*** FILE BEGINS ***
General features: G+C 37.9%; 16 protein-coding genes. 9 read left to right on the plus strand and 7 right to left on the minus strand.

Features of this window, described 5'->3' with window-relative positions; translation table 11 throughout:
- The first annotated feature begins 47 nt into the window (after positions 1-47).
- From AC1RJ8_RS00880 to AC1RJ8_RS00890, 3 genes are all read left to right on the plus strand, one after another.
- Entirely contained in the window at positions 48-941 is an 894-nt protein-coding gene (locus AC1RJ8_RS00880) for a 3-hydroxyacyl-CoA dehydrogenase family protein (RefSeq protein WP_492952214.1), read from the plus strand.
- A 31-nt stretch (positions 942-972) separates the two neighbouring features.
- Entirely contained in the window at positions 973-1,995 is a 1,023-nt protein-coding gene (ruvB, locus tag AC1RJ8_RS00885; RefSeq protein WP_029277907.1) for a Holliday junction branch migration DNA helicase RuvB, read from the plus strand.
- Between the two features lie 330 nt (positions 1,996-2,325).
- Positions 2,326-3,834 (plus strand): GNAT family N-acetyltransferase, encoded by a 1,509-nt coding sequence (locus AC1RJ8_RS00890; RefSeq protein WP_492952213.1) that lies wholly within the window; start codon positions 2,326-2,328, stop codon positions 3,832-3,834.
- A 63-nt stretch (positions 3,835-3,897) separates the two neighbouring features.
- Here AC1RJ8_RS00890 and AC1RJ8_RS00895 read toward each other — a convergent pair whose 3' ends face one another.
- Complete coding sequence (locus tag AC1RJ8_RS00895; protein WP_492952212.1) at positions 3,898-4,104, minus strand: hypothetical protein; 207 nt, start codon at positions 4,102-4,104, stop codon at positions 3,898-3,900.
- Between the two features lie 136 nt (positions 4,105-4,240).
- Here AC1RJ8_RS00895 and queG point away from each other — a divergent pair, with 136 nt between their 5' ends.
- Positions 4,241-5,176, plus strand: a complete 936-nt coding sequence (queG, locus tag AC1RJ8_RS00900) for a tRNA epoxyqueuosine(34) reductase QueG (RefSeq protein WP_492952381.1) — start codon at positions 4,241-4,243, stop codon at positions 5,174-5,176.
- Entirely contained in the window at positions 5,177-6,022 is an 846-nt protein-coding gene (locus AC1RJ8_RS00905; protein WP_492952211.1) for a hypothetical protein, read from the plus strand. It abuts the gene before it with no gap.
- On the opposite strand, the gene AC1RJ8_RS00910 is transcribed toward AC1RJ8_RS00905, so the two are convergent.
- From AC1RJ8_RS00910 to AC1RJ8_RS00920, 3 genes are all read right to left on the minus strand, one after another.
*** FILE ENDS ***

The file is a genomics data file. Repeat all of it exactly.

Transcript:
General features: G+C 37.9%; 16 protein-coding genes. 9 read left to right on the plus strand and 7 right to left on the minus strand.

Features of this window, described 5'->3' with window-relative positions; translation table 11 throughout:
- The first annotated feature begins 47 nt into the window (after positions 1-47).
- From AC1RJ8_RS00880 to AC1RJ8_RS00890, 3 genes are all read left to right on the plus strand, one after another.
- Entirely contained in the window at positions 48-941 is an 894-nt protein-coding gene (locus AC1RJ8_RS00880) for a 3-hydroxyacyl-CoA dehydrogenase family protein (RefSeq protein WP_492952214.1), read from the plus strand.
- A 31-nt stretch (positions 942-972) separates the two neighbouring features.
- Entirely contained in the window at positions 973-1,995 is a 1,023-nt protein-coding gene (ruvB, locus tag AC1RJ8_RS00885; RefSeq protein WP_029277907.1) for a Holliday junction branch migration DNA helicase RuvB, read from the plus strand.
- Between the two features lie 330 nt (positions 1,996-2,325).
- Positions 2,326-3,834 (plus strand): GNAT family N-acetyltransferase, encoded by a 1,509-nt coding sequence (locus AC1RJ8_RS00890; RefSeq protein WP_492952213.1) that lies wholly within the window; start codon positions 2,326-2,328, stop codon positions 3,832-3,834.
- A 63-nt stretch (positions 3,835-3,897) separates the two neighbouring features.
- Here AC1RJ8_RS00890 and AC1RJ8_RS00895 read toward each other — a convergent pair whose 3' ends face one another.
- Complete coding sequence (locus tag AC1RJ8_RS00895; protein WP_492952212.1) at positions 3,898-4,104, minus strand: hypothetical protein; 207 nt, start codon at positions 4,102-4,104, stop codon at positions 3,898-3,900.
- Between the two features lie 136 nt (positions 4,105-4,240).
- Here AC1RJ8_RS00895 and queG point away from each other — a divergent pair, with 136 nt between their 5' ends.
- Positions 4,241-5,176, plus strand: a complete 936-nt coding sequence (queG, locus tag AC1RJ8_RS00900) for a tRNA epoxyqueuosine(34) reductase QueG (RefSeq protein WP_492952381.1) — start codon at positions 4,241-4,243, stop codon at positions 5,174-5,176.
- Entirely contained in the window at positions 5,177-6,022 is an 846-nt protein-coding gene (locus AC1RJ8_RS00905; protein WP_492952211.1) for a hypothetical protein, read from the plus strand. It abuts the gene before it with no gap.
- On the opposite strand, the gene AC1RJ8_RS00910 is transcribed toward AC1RJ8_RS00905, so the two are convergent.
- From AC1RJ8_RS00910 to AC1RJ8_RS00920, 3 genes are all read right to left on the minus strand, one after another.